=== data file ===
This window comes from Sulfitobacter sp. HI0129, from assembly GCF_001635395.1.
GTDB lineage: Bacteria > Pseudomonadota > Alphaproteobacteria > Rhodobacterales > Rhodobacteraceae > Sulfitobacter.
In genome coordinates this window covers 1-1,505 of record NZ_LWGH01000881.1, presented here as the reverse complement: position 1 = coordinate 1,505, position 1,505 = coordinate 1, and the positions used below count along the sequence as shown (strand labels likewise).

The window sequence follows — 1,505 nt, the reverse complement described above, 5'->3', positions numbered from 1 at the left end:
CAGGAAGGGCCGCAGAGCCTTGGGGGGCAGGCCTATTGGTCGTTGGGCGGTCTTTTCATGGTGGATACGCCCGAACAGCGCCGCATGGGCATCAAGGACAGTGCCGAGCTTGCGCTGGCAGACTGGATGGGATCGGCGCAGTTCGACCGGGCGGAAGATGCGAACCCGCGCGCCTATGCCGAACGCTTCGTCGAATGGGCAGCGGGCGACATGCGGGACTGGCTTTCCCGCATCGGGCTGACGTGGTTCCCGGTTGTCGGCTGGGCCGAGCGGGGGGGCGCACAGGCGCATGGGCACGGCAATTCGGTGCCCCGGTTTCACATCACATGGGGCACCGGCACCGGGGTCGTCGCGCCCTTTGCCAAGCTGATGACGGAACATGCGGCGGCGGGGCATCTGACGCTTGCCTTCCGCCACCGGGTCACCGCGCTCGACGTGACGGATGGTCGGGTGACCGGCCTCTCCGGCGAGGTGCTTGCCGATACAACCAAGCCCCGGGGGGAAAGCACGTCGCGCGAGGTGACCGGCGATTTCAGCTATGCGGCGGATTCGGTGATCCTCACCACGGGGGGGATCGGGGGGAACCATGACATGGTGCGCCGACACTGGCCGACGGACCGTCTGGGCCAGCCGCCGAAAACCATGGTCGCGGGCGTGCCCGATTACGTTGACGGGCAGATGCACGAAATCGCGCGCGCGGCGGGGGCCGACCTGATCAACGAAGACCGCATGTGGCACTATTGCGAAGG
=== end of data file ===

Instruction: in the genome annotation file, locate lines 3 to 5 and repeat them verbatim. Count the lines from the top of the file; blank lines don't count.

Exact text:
In genome coordinates this window covers 1-1,505 of record NZ_LWGH01000881.1, presented here as the reverse complement: position 1 = coordinate 1,505, position 1,505 = coordinate 1, and the positions used below count along the sequence as shown (strand labels likewise).

The window sequence follows — 1,505 nt, the reverse complement described above, 5'->3', positions numbered from 1 at the left end:
CAGGAAGGGCCGCAGAGCCTTGGGGGGCAGGCCTATTGGTCGTTGGGCGGTCTTTTCATGGTGGATACGCCCGAACAGCGCCGCATGGGCATCAAGGACAGTGCCGAGCTTGCGCTGGCAGACTGGATGGGATCGGCGCAGTTCGACCGGGCGGAAGATGCGAACCCGCGCGCCTATGCCGAACGCTTCGTCGAATGGGCAGCGGGCGACATGCGGGACTGGCTTTCCCGCATCGGGCTGACGTGGTTCCCGGTTGTCGGCTGGGCCGAGCGGGGGGGCGCACAGGCGCATGGGCACGGCAATTCGGTGCCCCGGTTTCACATCACATGGGGCACCGGCACCGGGGTCGTCGCGCCCTTTGCCAAGCTGATGACGGAACATGCGGCGGCGGGGCATCTGACGCTTGCCTTCCGCCACCGGGTCACCGCGCTCGACGTGACGGATGGTCGGGTGACCGGCCTCTCCGGCGAGGTGCTTGCCGATACAACCAAGCCCCGGGGGGAAAGCACGTCGCGCGAGGTGACCGGCGATTTCAGCTATGCGGCGGATTCGGTGATCCTCACCACGGGGGGGATCGGGGGGAACCATGACATGGTGCGCCGACACTGGCCGACGGACCGTCTGGGCCAGCCGCCGAAAACCATGGTCGCGGGCGTGCCCGATTACGTTGACGGGCAGATGCACGAAATCGCGCGCGCGGCGGGGGCCGACCTGATCAACGAAGACCGCATGTGGCACTATTGCGAAGG